Exclusive: Chief designer of China's Mars mission on global recognition, next planetary endeavors and more
Updated 09:56, 31-Dec-2021
Sun Ye

Zhang Rongqiao, chief designer of China's first interplanetary endeavor, or the Tianwen-1 Mars mission, was named by the top scientific journal Nature as one of the 10 people "who mattered in science" in 2021. In an exclusive interview with CGTN, he shared how China has been readying for new endeavors, including the Tianwen-2 mission, new forays in international cooperation and his feelings about becoming the scientist who mattered.

Tianwen-2 and 3 are on the way

Zhang said the Tianwen-1 mission is only the start of China's planetary exploration and many new endeavors are in the pipeline. 

He said Tianwen-2, China's exploration on asteroids which began pilot study two years ago, has now completed its project design. "It is now ready to go into the next stage of prototype development," he said. "Questions on key technologies for that stage have been solved and key equipment has started manufacturing."

He said the asteroid mission would be "extremely meaningful" as it would retrieve samples from near-Earth asteroids and also orbit and survey one main asteroid belt.

Tianwen-3, the mission designed to retrieve samples from Mars, is also in the making. Zhang said along with the fourth mission to Jupiter and its satellites, the two missions have both entered the stage of researching key technologies.

'Let the world work together' and 'reach for the stars'

Several times during the interview, Zhang stressed the importance of and willingness for international cooperation in his field.

"For all our endeavors, we maintain what we have always believed and hoped for: Let the world work together," he said. "We hope through international cooperation, all of us in this field will strive to reach the stars."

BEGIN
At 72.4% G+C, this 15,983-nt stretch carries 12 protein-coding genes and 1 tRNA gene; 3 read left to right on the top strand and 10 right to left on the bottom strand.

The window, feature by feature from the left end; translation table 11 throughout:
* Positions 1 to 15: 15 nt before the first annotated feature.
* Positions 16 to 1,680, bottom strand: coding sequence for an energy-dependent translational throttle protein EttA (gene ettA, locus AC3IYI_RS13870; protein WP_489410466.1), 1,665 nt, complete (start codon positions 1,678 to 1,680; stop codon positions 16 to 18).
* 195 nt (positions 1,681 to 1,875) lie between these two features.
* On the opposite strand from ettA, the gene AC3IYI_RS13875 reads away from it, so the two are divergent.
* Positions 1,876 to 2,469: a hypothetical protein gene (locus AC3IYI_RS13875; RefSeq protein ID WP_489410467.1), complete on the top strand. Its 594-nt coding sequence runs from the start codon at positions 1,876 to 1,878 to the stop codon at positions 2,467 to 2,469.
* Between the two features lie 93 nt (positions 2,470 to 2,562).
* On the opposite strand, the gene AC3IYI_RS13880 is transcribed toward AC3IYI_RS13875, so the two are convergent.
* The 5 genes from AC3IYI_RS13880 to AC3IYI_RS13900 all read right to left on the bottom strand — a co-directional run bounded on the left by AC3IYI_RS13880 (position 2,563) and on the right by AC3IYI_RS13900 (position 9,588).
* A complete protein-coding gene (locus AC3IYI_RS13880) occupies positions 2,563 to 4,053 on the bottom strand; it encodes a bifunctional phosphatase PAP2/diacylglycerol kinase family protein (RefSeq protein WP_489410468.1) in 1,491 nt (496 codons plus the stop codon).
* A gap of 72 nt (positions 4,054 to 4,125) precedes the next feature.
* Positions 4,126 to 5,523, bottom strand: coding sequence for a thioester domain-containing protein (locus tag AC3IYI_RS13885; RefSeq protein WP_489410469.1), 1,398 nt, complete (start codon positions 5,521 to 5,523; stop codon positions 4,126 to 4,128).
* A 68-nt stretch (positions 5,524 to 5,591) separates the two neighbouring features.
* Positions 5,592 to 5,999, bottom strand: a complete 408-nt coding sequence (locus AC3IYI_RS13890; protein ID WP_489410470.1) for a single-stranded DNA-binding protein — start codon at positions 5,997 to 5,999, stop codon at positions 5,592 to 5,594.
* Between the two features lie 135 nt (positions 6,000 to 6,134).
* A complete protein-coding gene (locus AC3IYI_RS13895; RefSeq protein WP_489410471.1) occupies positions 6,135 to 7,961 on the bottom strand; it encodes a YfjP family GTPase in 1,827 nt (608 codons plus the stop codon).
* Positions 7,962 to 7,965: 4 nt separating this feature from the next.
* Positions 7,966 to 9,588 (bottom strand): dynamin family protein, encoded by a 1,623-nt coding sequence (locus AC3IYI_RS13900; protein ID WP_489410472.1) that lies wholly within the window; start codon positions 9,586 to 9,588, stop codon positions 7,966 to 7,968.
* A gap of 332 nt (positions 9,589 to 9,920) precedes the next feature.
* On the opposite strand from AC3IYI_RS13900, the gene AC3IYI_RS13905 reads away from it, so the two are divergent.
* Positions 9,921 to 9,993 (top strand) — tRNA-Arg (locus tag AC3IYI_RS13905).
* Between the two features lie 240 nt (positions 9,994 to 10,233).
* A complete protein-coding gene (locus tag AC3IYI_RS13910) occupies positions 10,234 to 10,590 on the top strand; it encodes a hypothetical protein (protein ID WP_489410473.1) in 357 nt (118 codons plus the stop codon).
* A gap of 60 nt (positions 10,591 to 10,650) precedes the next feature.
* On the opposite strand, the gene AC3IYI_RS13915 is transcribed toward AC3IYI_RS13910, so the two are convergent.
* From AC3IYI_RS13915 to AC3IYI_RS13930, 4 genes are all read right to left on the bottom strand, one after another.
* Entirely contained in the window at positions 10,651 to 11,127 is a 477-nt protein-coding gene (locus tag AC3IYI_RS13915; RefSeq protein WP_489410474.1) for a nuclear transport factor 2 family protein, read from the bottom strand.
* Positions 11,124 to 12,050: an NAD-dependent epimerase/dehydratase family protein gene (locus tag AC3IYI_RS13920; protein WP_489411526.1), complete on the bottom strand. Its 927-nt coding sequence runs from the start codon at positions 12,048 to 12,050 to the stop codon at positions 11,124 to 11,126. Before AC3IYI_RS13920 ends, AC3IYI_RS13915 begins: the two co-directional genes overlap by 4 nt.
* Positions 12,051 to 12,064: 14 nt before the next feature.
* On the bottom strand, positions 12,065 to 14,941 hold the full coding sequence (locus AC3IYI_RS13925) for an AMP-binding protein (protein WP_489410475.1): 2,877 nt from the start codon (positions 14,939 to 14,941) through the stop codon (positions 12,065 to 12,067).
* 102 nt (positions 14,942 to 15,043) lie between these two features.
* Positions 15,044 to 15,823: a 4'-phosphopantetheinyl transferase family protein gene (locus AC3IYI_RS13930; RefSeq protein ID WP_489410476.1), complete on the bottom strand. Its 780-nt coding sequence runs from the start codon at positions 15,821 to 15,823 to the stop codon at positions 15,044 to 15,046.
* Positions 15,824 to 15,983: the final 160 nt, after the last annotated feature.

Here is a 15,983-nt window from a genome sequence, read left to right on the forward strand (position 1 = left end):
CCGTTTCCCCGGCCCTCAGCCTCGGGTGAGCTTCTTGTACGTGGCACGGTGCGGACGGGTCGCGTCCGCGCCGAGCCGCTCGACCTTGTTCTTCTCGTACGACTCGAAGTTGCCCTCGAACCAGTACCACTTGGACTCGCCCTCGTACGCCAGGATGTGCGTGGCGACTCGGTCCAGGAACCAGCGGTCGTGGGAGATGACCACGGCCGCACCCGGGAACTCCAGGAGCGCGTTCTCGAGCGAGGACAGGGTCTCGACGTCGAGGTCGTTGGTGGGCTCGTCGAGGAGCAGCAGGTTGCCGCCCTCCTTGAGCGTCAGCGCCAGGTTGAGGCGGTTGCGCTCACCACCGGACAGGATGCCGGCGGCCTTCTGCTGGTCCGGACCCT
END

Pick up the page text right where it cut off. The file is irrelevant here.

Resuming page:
He pointed to several cases in which cooperation has already proved meaningful, such as Tianwen-1 and the European Space Agency's Mars Express spacecraft's in-orbit relay communication test in early December. China's Mars rover Zhurong sent test data to Mars Express over a distance of around 4,000 kilometers and the communication lasted 10 minutes.

Both teams have plans for further cooperation in scientific data relay communication.

Zhang also cited cooperation with other countries and institutions in measuring, controlling, payload development and other scientific experiments over the course of the Tianwen-1 mission. He said he hoped more countries would join hands in space exploration.

"We aim to uncover scientific mysteries, and we have one guiding idea: We are open and ready to work with international parties," he said. Such an idea is a principle for the Chinese government.

"Exploration has no end, cooperation has no end," he said. "We welcome cooperation in all spheres."

Mission work is like 'treading on thin ice'


When receiving the news about the journal Nature in mid-December, Zhang said his immediate reaction was "of course happiness." He's happy not only for himself, but also for the team for the hard-earned recognition and China National Space Administration on delivering this "satisfactory report card" as promised.

However, he said he and the team also quickly returned to their usual state of mind of "treading on thin ice." "Because our Mars probe is still operating so far away, and we have so many more new heights to scale," he said.

Zhurong, which has outlived its three-month designed life expectancy, is "still healthy and in great shape," Zhang said. "It is still conducting scientific exploration."

Reporter's diary: Meeting the chief designer of China's Mars mission

(Gong Zhe also contributed to the story)

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